Official says Tokyo correspondent expelled after three days in detention because his coverage distorted facts and ‘spoke ill of the system’
By Justin McCurry in Tokyo
The BBC’s Tokyo correspondent, Rupert Wingfield-Hayes, has been expelled from North Korea, three days after he was detained in the capital, for showing disrespect, “distorting facts and realities” and “speaking ill” of its leader, Kim Jong-un.
Wingfield-Hayes was detained in Pyongyang on Friday along with producer Maria Byrne and cameraman Matthew Goddard as they were about to leave North Korea, according to the BBC website.
Wingfield-Hayes was not among the dozens of foreign media organisations covering the Workers party’s first congress in 36 years; he had covered an earlier trip of Nobel laureates and had been scheduled to leave on Friday.
China’s official Xinhua news agency, which has a bureau in Pyongyang, said the North’s National Peace Committee had held a press conference on Monday saying Wingfield-Hayes had been expelled for “attacking the DPRK system and non-objective reporting”.
O Ryong-il, secretary-general of the committee, said the journalist’s news coverage distorted facts and “spoke ill of the system and the leadership of the country”.
He said Wingfield-Hayes wrote an apology, was being expelled on Monday and would not be readmitted into the country.
The broadcaster reportedly decided not to report the detention until it became apparent that Wingfield-Hayes and his colleagues would be expelled.
The three BBC staff have arrived in Beijing after their government minders brought them to Pyongyang airport.
BBC reports said Wingfield-Hayes was questioned for eight hours by North Korean officials and made to sign a statement.
Reports said that North Korean officials were unhappy about Wingfield-Hayes’ coverage of a visit to a children’s hospital in Pyongyang along with Nobel prize laureates. .
In the report, which aired last week, Wingfield-Hayes said the patients at the hospital looked “remarkably well, and there isn’t a real doctor in sight”. He added: “Everything we see looks like a set-up.”
Another BBC correspondent in Pyongyang, John Sudworth, said in a broadcast report that there was “disagreement, a concern over the content of Rupert’s reporting”, including questioning the authenticity of the hospital.
“When he reached the airport on Friday, he was separated from the rest of his team, prevented from boarding that flight, taken to a hotel and interrogated by the security bureau here in Pyongyang before being made to sign a statement and then released, eventually allowed to rejoin us here in this hotel,” Sudworth said.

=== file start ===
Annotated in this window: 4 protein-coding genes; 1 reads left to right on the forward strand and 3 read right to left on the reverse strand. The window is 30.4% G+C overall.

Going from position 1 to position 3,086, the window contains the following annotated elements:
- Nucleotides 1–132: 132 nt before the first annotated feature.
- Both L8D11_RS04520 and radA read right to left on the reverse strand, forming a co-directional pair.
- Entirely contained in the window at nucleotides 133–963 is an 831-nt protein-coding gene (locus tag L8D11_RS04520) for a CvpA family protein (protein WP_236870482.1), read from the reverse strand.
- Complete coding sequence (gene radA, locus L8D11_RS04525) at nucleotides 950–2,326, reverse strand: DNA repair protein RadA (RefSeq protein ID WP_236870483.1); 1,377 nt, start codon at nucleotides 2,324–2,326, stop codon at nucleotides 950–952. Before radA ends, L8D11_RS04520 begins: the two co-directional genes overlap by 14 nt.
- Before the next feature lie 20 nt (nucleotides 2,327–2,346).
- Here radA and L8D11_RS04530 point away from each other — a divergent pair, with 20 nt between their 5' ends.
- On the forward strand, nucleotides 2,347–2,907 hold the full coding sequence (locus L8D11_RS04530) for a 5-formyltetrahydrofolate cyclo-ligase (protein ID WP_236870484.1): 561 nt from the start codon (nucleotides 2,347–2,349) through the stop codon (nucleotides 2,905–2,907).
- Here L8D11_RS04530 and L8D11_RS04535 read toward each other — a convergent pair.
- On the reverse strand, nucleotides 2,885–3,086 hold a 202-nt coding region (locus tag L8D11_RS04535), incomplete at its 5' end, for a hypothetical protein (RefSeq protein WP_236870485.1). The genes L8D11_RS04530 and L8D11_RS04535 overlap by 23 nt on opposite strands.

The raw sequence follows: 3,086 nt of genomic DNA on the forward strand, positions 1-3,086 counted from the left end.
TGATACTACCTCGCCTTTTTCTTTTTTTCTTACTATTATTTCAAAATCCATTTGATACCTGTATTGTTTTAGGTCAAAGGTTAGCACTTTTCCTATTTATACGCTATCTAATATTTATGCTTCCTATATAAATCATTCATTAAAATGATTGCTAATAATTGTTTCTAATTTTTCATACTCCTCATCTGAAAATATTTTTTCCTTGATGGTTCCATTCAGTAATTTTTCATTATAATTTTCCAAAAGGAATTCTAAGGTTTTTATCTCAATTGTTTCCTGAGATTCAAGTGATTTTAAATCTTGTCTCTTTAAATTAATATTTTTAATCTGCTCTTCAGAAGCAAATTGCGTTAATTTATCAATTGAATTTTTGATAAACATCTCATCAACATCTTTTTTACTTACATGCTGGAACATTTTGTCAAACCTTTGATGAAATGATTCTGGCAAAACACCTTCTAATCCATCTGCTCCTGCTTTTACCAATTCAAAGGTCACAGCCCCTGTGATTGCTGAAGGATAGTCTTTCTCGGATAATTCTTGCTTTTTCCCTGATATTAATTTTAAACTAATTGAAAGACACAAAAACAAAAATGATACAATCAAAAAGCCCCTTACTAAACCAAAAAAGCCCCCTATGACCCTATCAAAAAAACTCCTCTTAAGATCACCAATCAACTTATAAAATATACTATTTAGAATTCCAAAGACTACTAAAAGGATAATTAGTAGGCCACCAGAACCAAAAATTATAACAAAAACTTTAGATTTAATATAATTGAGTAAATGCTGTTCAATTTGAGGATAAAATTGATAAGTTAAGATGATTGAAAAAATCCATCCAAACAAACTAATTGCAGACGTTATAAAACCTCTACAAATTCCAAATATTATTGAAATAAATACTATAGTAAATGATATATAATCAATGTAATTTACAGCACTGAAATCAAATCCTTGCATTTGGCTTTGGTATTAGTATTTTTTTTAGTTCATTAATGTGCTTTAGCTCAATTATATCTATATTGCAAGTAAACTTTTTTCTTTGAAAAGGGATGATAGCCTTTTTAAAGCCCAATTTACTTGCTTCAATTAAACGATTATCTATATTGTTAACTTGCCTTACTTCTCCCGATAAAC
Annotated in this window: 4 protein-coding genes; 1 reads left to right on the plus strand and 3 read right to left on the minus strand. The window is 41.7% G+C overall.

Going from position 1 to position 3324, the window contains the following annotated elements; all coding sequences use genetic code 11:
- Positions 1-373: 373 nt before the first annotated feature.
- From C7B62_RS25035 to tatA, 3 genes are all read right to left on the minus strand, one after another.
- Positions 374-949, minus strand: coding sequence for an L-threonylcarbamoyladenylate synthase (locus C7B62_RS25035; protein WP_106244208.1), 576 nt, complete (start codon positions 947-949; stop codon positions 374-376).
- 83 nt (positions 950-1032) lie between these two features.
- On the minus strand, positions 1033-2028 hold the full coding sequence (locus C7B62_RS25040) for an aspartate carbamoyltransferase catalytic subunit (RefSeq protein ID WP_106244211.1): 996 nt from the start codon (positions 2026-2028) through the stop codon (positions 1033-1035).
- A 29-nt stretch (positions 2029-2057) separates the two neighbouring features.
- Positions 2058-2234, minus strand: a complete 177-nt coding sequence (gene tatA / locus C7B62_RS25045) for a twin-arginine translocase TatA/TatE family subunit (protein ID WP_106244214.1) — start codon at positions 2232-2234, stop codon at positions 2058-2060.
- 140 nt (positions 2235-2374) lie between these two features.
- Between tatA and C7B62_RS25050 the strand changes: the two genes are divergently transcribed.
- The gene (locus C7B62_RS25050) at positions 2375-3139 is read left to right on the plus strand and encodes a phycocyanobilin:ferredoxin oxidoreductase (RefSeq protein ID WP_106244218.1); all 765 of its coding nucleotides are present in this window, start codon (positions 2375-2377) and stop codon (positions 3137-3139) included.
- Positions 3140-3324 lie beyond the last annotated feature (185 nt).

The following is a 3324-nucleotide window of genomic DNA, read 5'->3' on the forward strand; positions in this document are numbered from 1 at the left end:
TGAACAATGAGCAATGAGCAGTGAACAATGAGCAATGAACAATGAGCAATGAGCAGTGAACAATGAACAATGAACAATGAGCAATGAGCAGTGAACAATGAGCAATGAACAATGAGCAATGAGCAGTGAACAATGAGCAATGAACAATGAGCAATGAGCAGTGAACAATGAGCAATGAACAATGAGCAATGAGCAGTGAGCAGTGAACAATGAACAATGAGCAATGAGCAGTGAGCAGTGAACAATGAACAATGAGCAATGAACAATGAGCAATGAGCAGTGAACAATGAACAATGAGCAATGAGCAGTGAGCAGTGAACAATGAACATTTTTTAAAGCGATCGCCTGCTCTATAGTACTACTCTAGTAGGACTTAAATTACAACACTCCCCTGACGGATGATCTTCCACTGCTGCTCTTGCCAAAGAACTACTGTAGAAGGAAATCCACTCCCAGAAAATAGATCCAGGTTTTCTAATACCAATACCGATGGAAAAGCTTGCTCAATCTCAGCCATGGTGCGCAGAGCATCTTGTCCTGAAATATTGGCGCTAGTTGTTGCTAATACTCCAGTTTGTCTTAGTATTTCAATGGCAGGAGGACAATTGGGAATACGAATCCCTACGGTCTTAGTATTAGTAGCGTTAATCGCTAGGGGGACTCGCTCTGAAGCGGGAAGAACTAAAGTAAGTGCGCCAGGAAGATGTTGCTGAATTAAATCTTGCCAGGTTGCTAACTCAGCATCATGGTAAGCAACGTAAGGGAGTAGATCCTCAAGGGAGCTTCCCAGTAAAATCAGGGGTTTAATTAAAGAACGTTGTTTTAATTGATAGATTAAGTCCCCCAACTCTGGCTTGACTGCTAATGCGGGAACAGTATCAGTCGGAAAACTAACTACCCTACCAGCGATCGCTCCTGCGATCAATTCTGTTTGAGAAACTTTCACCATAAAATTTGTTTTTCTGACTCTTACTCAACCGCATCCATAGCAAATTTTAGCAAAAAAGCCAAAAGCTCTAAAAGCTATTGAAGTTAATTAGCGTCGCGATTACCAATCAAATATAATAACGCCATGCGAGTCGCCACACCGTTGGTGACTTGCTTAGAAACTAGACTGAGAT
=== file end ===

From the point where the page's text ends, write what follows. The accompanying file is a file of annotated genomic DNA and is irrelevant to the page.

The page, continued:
“They were certainly very shaken,” he said, adding that Wingfield-Hayes had suddenly found himself “under a huge amount of pressure”.
In another report, Wingfield-Hayes, who reported from Russia and China before moving to Japan, said of Kim Jong-un: “What exactly he’s done to deserve the title marshal is hard to say. On state TV the young ruler seems to spend a lot of time sitting in a large chair watching artillery firing at mountainsides.”
CNN’s Tokyo-based correspondent Will Ripley, who is also in Pyongyang, said references to Kim, who has ruled the state since late 2011, carried risks for international journalists.
“Obviously this is a very sensitive issue for all journalists who come into North Korea to report, and the North Koreans take very seriously any comments made about their leader,” Ripley told CNN.
The BBC’s Stephen Evans, who is still in Pyongyang, said the North Korean leadership was displeased with the broadcaster’s depictions of life in the country’s capital, during which foreign reporters are constantly supervised by government-appointed interpreters.
In his first report, Wingfield-Hayes said he was “hoping for any chance to see North Korea ‘off script’”. He added that on a previous visit to Pyongyang, “I tried to sneak out to see a bit of Pyongyang street life … a soldier jumped out of the bushes and ordered me to turn around.”